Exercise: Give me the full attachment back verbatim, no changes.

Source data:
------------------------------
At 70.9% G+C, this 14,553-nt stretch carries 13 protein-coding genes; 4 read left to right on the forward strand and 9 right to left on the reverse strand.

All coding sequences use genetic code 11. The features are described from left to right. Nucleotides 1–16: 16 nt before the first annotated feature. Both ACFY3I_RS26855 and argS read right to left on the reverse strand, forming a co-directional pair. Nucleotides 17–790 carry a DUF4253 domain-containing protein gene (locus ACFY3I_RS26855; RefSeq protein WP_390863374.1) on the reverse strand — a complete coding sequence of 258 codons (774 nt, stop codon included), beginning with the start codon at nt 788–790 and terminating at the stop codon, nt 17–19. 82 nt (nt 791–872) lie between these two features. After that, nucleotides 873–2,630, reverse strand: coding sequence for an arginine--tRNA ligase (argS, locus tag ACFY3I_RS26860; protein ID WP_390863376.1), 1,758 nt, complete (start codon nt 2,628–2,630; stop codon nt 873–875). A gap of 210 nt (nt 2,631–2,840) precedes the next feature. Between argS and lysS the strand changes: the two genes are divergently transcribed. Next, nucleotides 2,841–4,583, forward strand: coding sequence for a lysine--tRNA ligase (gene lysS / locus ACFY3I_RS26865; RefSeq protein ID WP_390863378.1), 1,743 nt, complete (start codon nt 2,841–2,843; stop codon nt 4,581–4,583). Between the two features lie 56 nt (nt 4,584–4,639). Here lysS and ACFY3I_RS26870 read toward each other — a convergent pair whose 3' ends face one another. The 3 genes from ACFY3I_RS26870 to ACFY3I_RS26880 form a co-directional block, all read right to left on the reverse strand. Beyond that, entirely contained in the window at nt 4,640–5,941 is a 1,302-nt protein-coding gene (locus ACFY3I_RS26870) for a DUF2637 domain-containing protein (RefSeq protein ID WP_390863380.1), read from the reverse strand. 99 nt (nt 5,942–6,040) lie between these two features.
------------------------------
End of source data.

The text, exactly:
At 70.9% G+C, this 14,553-nt stretch carries 13 protein-coding genes; 4 read left to right on the forward strand and 9 right to left on the reverse strand.

All coding sequences use genetic code 11. The features are described from left to right. Nucleotides 1–16: 16 nt before the first annotated feature. Both ACFY3I_RS26855 and argS read right to left on the reverse strand, forming a co-directional pair. Nucleotides 17–790 carry a DUF4253 domain-containing protein gene (locus ACFY3I_RS26855; RefSeq protein WP_390863374.1) on the reverse strand — a complete coding sequence of 258 codons (774 nt, stop codon included), beginning with the start codon at nt 788–790 and terminating at the stop codon, nt 17–19. 82 nt (nt 791–872) lie between these two features. After that, nucleotides 873–2,630, reverse strand: coding sequence for an arginine--tRNA ligase (argS, locus tag ACFY3I_RS26860; protein ID WP_390863376.1), 1,758 nt, complete (start codon nt 2,628–2,630; stop codon nt 873–875). A gap of 210 nt (nt 2,631–2,840) precedes the next feature. Between argS and lysS the strand changes: the two genes are divergently transcribed. Next, nucleotides 2,841–4,583, forward strand: coding sequence for a lysine--tRNA ligase (gene lysS / locus ACFY3I_RS26865; RefSeq protein ID WP_390863378.1), 1,743 nt, complete (start codon nt 2,841–2,843; stop codon nt 4,581–4,583). Between the two features lie 56 nt (nt 4,584–4,639). Here lysS and ACFY3I_RS26870 read toward each other — a convergent pair whose 3' ends face one another. The 3 genes from ACFY3I_RS26870 to ACFY3I_RS26880 form a co-directional block, all read right to left on the reverse strand. Beyond that, entirely contained in the window at nt 4,640–5,941 is a 1,302-nt protein-coding gene (locus ACFY3I_RS26870) for a DUF2637 domain-containing protein (RefSeq protein ID WP_390863380.1), read from the reverse strand. 99 nt (nt 5,942–6,040) lie between these two features.